Completing a level isn’t the end, of course. On repeated runs through a level, the game actually shows you one major shortcut, vital to get the “ace” (a medal awarded for finishing particularly quickly). The shortcut is really just the beginning — tiny optimizations in ammo usage and parkour pathing can take you even higher than the ace rank. And just as motivational as the in-game medals are the leaderboards. Neon White loves to taunt you with your friends’ best times. More than once, I thought I had done a level as quickly as anyone possibly could, only to dive right back in after seeing that a buddy had finished 0.2 seconds faster than me.

Neon White talks to another cast member during a dialogue cutscene

Image: Angel Matrix/Neon White

Each course also includes a hidden “gift.” These items are placed off the beaten path and prioritize creative platforming over raw speed, offering a chance to slow down and admire the game’s ethereal backdrops. The gifts also form a connection between each level and the larger story; each present (a box of cigars, a bottle of perfume, a Furby) corresponds to a specific supporting character. Because the game isn’t simply an FPS-parkour-deck-builder, but also … a visual novel.

Through an abundance of conversations, the game reveals that the protagonist, White, is one of several characters temporarily plucked from hell and given the chance to compete for a place in heaven. Although there’s not much narrative branching in the story, the hidden gifts unlock new dialogue and side quests for the main cast. Each character is stylishly drawn and capably acted. But more importantly, White and his found family of other damned souls are truly, wonderfully cringe.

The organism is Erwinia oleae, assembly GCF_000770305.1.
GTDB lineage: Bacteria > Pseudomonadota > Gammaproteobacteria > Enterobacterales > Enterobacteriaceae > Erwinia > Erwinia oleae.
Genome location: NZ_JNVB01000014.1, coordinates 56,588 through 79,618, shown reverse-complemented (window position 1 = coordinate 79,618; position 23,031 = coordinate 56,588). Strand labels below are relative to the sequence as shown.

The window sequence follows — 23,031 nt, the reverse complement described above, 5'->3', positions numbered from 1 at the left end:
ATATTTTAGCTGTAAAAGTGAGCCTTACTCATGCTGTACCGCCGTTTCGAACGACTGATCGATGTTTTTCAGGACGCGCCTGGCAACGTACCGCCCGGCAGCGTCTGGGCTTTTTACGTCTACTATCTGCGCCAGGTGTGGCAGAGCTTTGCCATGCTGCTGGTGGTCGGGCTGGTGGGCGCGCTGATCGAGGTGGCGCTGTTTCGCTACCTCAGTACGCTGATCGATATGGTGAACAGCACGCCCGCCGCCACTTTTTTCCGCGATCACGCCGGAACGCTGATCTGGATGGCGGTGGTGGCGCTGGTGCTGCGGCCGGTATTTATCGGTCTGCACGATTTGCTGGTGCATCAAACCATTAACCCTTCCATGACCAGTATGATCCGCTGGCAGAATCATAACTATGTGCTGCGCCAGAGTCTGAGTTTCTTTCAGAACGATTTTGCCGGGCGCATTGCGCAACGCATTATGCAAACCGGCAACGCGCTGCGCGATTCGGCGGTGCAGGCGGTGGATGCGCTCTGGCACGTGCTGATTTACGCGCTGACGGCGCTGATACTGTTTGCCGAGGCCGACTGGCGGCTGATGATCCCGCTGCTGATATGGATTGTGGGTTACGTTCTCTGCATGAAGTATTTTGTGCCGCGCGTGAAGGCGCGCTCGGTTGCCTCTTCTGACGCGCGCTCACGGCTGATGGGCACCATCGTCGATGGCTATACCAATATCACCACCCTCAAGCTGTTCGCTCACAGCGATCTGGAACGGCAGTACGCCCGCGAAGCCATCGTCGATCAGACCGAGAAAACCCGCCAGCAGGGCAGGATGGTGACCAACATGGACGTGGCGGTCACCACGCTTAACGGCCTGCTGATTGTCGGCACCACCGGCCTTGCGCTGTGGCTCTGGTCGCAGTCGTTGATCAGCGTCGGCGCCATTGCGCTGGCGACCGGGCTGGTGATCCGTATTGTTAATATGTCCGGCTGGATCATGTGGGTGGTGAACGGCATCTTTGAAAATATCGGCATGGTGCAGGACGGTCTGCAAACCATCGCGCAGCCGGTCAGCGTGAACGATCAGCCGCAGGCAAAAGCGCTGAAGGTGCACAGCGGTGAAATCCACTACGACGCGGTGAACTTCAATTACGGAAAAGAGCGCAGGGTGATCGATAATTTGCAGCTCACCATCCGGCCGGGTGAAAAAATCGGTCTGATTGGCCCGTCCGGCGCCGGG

The player dodges over water and eliminates enemies in Neon White

Image: Angel Matrix/Annapurna Interactive

White is an unabashed sword weeb. Violet belts out karaoke renditions of My Chemical Romance. No one wears fewer than three belts. The characters of Neon White aren’t supposed to be cool — they’re posturing, insecure dorks, and the joy of the story is helping them gradually drop the mask. Sitting through the extensive dialogue exchanges can be trying, given how instantly satisfying the FPS-parkour-ing is. But my patience was rewarded with a narrative that was surprisingly touching, and not as overbearingly horny as it first appeared (though it’s still pretty horny).

Game lead Ben Esposito has described Neon White as “for freaks, by freaks.” And yet, identifying as a freak isn’t a prerequisite for enjoying Neon White. The game’s greatest strength may, in fact, be how welcoming it is. Its difficulty is perfectly curved, its story is disarmingly charming. But after an hour of restarting the same level, ignoring all my other responsibilities to cross the finish line just a little faster, I realized that Neon White may have turned me into a freak so gently that I didn’t even notice.

Neon White was released on June 16 on Windows PC and Nintendo Switch. The game was reviewed on PC. Vox Media has affiliate partnerships. These do not influence editorial content, though Vox Media may earn commissions for products purchased via affiliate links. You can find additional information about Polygon’s ethics policy here.